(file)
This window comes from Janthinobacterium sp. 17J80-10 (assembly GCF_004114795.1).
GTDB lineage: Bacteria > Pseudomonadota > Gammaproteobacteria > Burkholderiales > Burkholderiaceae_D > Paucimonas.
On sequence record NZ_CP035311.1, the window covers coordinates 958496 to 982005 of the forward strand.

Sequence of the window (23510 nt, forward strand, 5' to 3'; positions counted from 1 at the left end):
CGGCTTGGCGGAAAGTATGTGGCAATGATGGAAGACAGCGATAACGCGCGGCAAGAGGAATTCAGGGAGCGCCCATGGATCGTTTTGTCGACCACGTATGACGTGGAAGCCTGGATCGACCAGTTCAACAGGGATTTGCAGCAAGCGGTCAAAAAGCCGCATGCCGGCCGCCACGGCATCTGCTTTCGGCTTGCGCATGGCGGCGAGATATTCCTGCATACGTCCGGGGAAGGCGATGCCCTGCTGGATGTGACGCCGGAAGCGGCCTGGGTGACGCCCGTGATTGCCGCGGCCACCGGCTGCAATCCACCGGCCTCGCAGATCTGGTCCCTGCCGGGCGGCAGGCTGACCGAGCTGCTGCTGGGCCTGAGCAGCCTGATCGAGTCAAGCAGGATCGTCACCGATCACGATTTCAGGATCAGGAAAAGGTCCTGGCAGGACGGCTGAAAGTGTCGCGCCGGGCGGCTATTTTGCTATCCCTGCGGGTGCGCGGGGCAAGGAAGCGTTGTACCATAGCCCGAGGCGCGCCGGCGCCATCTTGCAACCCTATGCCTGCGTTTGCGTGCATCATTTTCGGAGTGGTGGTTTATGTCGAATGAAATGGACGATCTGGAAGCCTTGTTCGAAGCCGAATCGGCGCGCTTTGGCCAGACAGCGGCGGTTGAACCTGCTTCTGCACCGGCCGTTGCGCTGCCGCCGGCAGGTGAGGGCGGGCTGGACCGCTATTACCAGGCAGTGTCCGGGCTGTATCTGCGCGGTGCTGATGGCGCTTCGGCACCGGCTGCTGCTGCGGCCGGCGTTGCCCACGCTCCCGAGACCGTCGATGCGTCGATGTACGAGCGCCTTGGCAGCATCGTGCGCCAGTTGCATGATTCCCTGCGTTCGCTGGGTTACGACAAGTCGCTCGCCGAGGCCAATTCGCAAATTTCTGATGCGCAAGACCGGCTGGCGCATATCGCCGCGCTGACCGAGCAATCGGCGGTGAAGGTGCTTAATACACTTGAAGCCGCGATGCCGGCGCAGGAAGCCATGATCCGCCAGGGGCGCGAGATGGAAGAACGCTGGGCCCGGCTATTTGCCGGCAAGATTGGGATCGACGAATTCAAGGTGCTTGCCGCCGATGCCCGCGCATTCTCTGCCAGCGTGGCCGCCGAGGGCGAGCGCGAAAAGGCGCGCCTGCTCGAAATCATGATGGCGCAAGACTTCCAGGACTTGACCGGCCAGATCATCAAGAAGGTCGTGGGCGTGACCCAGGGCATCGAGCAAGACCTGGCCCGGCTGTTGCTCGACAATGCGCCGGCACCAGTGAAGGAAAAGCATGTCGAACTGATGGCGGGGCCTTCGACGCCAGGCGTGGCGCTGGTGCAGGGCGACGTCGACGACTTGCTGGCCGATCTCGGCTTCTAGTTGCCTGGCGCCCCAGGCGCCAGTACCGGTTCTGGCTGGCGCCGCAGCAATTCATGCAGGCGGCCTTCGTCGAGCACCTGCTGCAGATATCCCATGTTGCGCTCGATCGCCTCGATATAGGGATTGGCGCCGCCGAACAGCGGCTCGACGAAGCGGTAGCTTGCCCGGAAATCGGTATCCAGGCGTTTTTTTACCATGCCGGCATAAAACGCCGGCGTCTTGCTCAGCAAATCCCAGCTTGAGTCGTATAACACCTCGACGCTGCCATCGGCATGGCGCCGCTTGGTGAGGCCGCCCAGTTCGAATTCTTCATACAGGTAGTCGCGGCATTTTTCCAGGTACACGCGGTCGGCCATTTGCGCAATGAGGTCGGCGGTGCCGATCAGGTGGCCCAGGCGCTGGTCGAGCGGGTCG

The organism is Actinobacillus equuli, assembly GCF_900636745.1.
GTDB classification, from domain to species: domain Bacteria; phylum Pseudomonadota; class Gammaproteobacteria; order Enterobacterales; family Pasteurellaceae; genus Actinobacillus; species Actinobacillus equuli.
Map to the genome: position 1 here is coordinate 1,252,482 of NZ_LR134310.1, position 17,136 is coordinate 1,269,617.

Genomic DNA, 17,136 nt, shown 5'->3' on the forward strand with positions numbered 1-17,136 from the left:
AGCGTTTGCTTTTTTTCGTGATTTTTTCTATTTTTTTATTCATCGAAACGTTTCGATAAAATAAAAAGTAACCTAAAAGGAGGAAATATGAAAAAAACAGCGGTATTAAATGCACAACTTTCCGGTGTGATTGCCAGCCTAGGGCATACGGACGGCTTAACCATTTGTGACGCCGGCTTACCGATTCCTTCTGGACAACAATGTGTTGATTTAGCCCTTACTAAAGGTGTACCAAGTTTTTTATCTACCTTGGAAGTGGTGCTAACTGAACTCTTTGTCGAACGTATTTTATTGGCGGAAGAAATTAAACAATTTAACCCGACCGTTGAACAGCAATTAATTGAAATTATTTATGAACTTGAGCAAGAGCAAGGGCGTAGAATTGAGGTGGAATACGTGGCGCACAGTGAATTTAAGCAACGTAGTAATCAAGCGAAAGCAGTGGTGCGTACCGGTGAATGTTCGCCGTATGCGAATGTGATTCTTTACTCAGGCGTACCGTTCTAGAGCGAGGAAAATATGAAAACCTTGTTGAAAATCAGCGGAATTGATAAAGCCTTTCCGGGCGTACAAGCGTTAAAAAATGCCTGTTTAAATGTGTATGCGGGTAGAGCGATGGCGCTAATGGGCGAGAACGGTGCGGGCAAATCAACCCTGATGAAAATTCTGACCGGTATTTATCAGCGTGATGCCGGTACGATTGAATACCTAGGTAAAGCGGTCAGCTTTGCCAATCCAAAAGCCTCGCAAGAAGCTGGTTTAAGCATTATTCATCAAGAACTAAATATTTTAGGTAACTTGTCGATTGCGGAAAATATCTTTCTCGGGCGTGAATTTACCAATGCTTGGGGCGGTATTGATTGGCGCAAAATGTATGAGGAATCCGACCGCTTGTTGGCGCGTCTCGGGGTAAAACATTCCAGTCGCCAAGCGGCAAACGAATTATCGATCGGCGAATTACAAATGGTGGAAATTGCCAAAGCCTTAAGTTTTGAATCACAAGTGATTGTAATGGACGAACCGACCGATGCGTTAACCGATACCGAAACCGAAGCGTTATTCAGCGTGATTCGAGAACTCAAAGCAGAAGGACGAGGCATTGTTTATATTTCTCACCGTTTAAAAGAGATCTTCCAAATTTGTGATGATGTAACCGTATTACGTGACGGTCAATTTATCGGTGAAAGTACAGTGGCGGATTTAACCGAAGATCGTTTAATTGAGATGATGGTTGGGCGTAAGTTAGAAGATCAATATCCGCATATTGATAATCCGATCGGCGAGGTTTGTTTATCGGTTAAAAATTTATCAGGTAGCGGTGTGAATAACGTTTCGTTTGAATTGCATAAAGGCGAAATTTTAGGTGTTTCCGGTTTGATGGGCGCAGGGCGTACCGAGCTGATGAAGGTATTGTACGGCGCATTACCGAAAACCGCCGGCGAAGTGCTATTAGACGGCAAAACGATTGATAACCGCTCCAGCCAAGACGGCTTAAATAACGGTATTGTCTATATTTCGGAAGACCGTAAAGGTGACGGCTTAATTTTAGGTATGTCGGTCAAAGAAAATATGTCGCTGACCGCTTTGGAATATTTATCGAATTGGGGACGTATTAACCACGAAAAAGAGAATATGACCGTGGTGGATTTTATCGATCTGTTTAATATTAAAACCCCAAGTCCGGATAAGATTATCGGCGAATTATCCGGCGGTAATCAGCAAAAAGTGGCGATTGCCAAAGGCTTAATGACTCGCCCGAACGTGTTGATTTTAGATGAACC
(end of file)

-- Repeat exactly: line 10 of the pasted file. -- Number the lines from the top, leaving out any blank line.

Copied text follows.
AGCGTTTGCTTTTTTTCGTGATTTTTTCTATTTTTTTATTCATCGAAACGTTTCGATAAAATAAAAAGTAACCTAAAAGGAGGAAATATGAAAAAAACAGCGGTATTAAATGCACAACTTTCCGGTGTGATTGCCAGCCTAGGGCATACGGACGGCTTAACCATTTGTGACGCCGGCTTACCGATTCCTTCTGGACAACAATGTGTTGATTTAGCCCTTACTAAAGGTGTACCAAGTTTTTTATCTACCTTGGAAGTGGTGCTAACTGAACTCTTTGTCGAACGTATTTTATTGGCGGAAGAAATTAAACAATTTAACCCGACCGTTGAACAGCAATTAATTGAAATTATTTATGAACTTGAGCAAGAGCAAGGGCGTAGAATTGAGGTGGAATACGTGGCGCACAGTGAATTTAAGCAACGTAGTAATCAAGCGAAAGCAGTGGTGCGTACCGGTGAATGTTCGCCGTATGCGAATGTGATTCTTTACTCAGGCGTACCGTTCTAGAGCGAGGAAAATATGAAAACCTTGTTGAAAATCAGCGGAATTGATAAAGCCTTTCCGGGCGTACAAGCGTTAAAAAATGCCTGTTTAAATGTGTATGCGGGTAGAGCGATGGCGCTAATGGGCGAGAACGGTGCGGGCAAATCAACCCTGATGAAAATTCTGACCGGTATTTATCAGCGTGATGCCGGTACGATTGAATACCTAGGTAAAGCGGTCAGCTTTGCCAATCCAAAAGCCTCGCAAGAAGCTGGTTTAAGCATTATTCATCAAGAACTAAATATTTTAGGTAACTTGTCGATTGCGGAAAATATCTTTCTCGGGCGTGAATTTACCAATGCTTGGGGCGGTATTGATTGGCGCAAAATGTATGAGGAATCCGACCGCTTGTTGGCGCGTCTCGGGGTAAAACATTCCAGTCGCCAAGCGGCAAACGAATTATCGATCGGCGAATTACAAATGGTGGAAATTGCCAAAGCCTTAAGTTTTGAATCACAAGTGATTGTAATGGACGAACCGACCGATGCGTTAACCGATACCGAAACCGAAGCGTTATTCAGCGTGATTCGAGAACTCAAAGCAGAAGGACGAGGCATTGTTTATATTTCTCACCGTTTAAAAGAGATCTTCCAAATTTGTGATGATGTAACCGTATTACGTGACGGTCAATTTATCGGTGAAAGTACAGTGGCGGATTTAACCGAAGATCGTTTAATTGAGATGATGGTTGGGCGTAAGTTAGAAGATCAATATCCGCATATTGATAATCCGATCGGCGAGGTTTGTTTATCGGTTAAAAATTTATCAGGTAGCGGTGTGAATAACGTTTCGTTTGAATTGCATAAAGGCGAAATTTTAGGTGTTTCCGGTTTGATGGGCGCAGGGCGTACCGAGCTGATGAAGGTATTGTACGGCGCATTACCGAAAACCGCCGGCGAAGTGCTATTAGACGGCAAAACGATTGATAACCGCTCCAGCCAAGACGGCTTAAATAACGGTATTGTCTATATTTCGGAAGACCGTAAAGGTGACGGCTTAATTTTAGGTATGTCGGTCAAAGAAAATATGTCGCTGACCGCTTTGGAATATTTATCGAATTGGGGACGTATTAACCACGAAAAAGAGAATATGACCGTGGTGGATTTTATCGATCTGTTTAATATTAAAACCCCAAGTCCGGATAAGATTATCGGCGAATTATCCGGCGGTAATCAGCAAAAAGTGGCGATTGCCAAAGGCTTAATGACTCGCCCGAACGTGTTGATTTTAGATGAACC